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Solar-blocking paint could help Olympic athletes cope with the heat in Tokyo

Amidst all of the worry about heat, Tokyo officials have expressed particular concern for events happening outside of the stadiums, namely: the marathon, triathlon, and cycling

Japan is currently facing one of the worst heat waves in its history. With temperatures averaging 11 degrees higher than normal, the Japanese are struggling to cope with the weather.

The Tokyo 2020 Olympics will start just under two years from now, and the International Olympic Committee (IOC) is already implementing “detailed heat countermeasures.”

Amidst all of the worry about heat, Tokyo officials have expressed particular concern for events happening outside of the stadiums, namely: the marathon, triathlon, and cycling.

RELATED: How to stay hydrated in the heat and humidity

Officials have begun to alter the road surfaces that many of the out-of-stadium events will be using. One of their main mandates is to spread solar-blocking paint on road surfaces. This paint can apparently reduce road temperatures by up to eight degrees celsius. Reportedly, 116 kilometres of road has already been treated.

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Solar-blocking paint has been on the scene, particularly in eco-friendly homes, for a few years. Many of the paint companies use technology that was initially created for NASA astronauts. The goal of the coating was to maintain the astronaut’s temperature inside their space suits while on space walks.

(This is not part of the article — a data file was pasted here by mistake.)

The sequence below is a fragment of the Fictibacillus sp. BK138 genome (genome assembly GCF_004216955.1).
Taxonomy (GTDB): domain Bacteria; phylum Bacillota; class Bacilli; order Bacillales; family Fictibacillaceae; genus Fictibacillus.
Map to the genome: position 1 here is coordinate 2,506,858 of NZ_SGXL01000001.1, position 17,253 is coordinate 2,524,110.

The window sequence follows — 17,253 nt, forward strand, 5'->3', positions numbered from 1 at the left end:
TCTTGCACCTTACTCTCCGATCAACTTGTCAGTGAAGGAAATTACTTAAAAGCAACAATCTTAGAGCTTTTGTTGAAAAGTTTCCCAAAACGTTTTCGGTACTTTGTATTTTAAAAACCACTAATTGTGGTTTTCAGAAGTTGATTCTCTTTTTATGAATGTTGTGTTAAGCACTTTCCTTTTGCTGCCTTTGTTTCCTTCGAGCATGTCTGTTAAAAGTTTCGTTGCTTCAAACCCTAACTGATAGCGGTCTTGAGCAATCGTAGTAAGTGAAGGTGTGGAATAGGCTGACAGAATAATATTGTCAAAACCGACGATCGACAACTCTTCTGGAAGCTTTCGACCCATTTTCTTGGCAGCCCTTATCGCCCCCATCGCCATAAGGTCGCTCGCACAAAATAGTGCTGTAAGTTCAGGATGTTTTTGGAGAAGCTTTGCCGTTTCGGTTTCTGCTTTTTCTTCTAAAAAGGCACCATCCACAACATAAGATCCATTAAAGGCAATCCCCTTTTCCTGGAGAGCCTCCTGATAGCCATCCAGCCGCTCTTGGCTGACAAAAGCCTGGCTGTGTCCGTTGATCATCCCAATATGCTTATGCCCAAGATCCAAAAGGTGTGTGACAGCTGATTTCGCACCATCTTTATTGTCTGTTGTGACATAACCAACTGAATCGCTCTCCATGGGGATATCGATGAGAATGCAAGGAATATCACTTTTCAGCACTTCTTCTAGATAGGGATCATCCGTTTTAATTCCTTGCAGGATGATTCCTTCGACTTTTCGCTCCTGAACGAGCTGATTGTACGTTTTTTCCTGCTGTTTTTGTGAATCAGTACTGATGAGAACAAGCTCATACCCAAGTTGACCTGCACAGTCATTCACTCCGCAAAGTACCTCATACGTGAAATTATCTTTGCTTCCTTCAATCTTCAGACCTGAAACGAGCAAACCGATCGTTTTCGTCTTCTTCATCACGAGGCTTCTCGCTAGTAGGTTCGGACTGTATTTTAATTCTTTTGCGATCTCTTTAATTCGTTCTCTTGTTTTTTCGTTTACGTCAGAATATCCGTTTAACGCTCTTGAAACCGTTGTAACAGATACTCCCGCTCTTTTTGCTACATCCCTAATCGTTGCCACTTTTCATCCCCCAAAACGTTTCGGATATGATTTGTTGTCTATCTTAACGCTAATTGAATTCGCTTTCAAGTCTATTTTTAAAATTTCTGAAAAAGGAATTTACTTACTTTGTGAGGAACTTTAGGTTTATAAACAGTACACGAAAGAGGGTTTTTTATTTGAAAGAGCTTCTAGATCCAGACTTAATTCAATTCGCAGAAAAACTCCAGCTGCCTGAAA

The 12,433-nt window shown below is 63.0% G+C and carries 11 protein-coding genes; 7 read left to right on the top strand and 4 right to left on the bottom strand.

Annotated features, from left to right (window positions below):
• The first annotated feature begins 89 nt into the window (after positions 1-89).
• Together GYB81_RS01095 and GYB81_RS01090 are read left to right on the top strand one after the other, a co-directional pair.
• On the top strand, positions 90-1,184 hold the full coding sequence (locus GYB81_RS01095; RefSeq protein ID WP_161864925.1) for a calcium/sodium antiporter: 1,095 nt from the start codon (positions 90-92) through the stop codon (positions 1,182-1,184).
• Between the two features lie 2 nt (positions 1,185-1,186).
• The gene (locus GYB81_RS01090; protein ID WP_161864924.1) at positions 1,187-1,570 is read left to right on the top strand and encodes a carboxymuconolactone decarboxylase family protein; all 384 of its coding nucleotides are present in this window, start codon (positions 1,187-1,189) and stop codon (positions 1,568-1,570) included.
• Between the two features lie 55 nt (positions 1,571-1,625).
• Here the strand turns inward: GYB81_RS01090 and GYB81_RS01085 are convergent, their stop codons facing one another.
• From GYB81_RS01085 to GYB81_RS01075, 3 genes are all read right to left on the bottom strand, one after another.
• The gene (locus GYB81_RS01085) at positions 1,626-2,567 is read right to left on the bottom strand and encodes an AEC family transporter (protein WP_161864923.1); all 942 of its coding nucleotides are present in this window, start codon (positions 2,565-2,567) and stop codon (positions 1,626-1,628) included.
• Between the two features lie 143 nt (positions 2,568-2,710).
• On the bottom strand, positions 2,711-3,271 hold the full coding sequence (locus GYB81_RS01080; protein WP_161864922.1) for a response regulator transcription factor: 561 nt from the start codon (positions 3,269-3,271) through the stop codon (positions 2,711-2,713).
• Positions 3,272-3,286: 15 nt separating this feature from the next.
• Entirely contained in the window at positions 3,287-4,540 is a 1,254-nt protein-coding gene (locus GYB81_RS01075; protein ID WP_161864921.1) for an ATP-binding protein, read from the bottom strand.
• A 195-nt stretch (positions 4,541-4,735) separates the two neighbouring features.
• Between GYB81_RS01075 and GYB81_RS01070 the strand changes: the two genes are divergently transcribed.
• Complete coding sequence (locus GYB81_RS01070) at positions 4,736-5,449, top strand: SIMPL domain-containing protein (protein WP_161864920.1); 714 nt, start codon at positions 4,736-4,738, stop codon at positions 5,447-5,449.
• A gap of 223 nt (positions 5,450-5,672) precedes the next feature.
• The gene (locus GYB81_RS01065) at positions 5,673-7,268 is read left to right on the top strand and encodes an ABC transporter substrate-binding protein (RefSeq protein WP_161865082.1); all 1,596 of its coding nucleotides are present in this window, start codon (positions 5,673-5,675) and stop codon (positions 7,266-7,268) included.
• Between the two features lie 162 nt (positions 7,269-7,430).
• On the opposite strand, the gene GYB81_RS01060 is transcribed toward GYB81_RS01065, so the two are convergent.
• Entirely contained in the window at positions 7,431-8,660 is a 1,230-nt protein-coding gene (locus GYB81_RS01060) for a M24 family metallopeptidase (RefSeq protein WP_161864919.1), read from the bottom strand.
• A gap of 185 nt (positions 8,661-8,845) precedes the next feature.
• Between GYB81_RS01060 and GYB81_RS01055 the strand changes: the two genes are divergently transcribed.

In other places, officials are laying a surface that absorbs rain water and then evaporates when temperatures rise to cool the air. There are also trees being planted along the course route to provide shade.

RELATED: Heat is predicted to be a major factor at 2020 Olympics

A schedule has been formatted so that endurance events happen early in the morning. The men’s and women’s marathon will be wrapped up by 10 a.m., and the triathlons will be finished by noon.

Canadian athletes are encouraged to get a heat plan and incorporate heat acclimation into their training as soon as possible. Dealing with the heat is all about being prepared.

Photo credit: Marathon Investigation

Brett Larner of Japan Running News ran 30 kilometres of the Tokyo course. Larner did the run two years to the day from the start of the women’s Olympic marathon.

Larner found that the conditions were tough. “There was zero cloud cover and very little wind, at the time of the 7:00 a.m. start at the Olympic Stadium it was 31.1˚C with 68% humidity according to the thermometer I used.”

Larner’s suggestion for potential Olympians is to visit Japan before the marathon. “Come next summer. The humidity isn’t likely to be any higher than it was today, and while the temperature could be higher at worst it probably won’t be too much hotter than it was today. You can get used to this kind of weather if you give it time.”